Saturday, April 21, 2007

“Money Talks”

Kevin Daniels
Vice President, Main Street Financial

One Piece Of Paper You Want To Keep

Every year in the early part of March, I start getting piles of envelopes stuffed with piles of envelopes and more envelopes, each with documents still’s tax time in the US of A! I almost always hear this statement: I don’t know what to keep and what to throw away, you decide. I have even had people bring in their files and ask our staff to “clean out” their paper accumulations. We are glad to help but realize some of these clients worry about paperwork they do not understand. And quite frankly, some of it is very difficult to understand.

I have noticed that many of us, the older we get, for some reason or another become less attached to possessions and prefer simplifying life by de-accumulation, which includes the removal of excess paper. (I am not sure why, since paper takes up a relatively small amount of space in the average American household!) I admit that because of rules, legalities/liabilities, fair reporting rules and so on, there is plenty of fine print paper that falls out of an investment sponsor envelope. Much of that paper is required by law to keep you informed and can be tossed in the name of lean files. But the real issue in my mind is what NOT to throw away. Here are a few keepers: Anything that says “Important Tax Information” is a keeper, but that should be obvious, read on.
Anything that starts with the word “Form” like Form-1099, Form-1098, Form-1099 int, or Form 1099-div, or proceeds from broker and barter transactions just to name a few. Other good keepers are documents entitled “Annual Statement” or “Annual Review” as well as statements that end on December 31st. But here is the one that sneaks up on us, probably because it is not so obvious: COST BASIS DOCUMENTS. They are not labeled so clearly because the clearing firm that holds the security or the fund sponsor does not know when you will elect to liquidate your position and they often do not come at tax time. These are documents that prove how much your investment cost you and they will come in all shapes and sizes! Here is the rule, if you still own the security, then you still need the statements. The reason for this is that you have to know about your capital gains distributions and dividends as well as you partial sales and additional purchased shares.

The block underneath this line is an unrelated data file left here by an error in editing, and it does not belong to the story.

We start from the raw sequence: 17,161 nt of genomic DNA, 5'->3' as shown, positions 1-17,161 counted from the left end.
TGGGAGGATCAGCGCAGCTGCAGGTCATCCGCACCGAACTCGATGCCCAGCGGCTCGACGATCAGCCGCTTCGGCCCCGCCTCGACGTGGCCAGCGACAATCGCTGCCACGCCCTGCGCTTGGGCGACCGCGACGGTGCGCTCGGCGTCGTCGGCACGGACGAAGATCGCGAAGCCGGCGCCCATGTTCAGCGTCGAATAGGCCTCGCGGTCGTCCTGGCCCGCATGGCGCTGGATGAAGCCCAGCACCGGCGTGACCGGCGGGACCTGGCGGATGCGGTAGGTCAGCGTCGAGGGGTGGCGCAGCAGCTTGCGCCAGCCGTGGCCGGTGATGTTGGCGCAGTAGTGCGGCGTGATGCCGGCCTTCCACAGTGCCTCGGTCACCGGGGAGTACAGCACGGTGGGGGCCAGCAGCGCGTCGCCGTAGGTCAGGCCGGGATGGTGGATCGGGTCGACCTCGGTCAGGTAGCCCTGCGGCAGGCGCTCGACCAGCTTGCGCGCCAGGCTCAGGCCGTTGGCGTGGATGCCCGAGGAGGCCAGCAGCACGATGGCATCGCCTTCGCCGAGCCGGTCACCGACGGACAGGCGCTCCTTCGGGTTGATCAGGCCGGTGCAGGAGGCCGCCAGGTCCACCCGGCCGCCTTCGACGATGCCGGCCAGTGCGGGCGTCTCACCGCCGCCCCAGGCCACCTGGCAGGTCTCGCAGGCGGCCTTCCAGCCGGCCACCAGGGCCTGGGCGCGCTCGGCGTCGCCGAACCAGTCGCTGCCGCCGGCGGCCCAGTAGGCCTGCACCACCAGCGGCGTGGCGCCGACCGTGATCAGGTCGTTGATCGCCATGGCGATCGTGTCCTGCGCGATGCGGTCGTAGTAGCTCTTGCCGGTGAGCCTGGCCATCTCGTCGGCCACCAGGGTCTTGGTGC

If you sell a stock or a mutual fund this year, you (or your tax preparer) will have to tell the government what you paid for that asset, or more accurately what it has cost you since you have been the owner. How else will you know if you made a profit? Compare this to your home. If you buy a house for $175,000, and sell it for $200,000, did you make money? Not if your renovation costs were more than the difference of these two numbers. The same is true for stocks and mutual funds. You may have purchased this asset many years ago, and may have paid capital gains on many tax returns. This is said to have increased your cost basis or in other words, it has increased the amount you have put into the security. If you shred these records, you may have a difficult time determining your capital loss or capital gain. And because of that, you may pay more taxes than you really owe. Remember, the capital gain/loss is the selling price of the security or asset minus the cost basis.

So alright then, if you must throw away some paper, make sure you are especially careful about keeping paperwork on securities. These records will prove to be valuable in the future when that security is sold.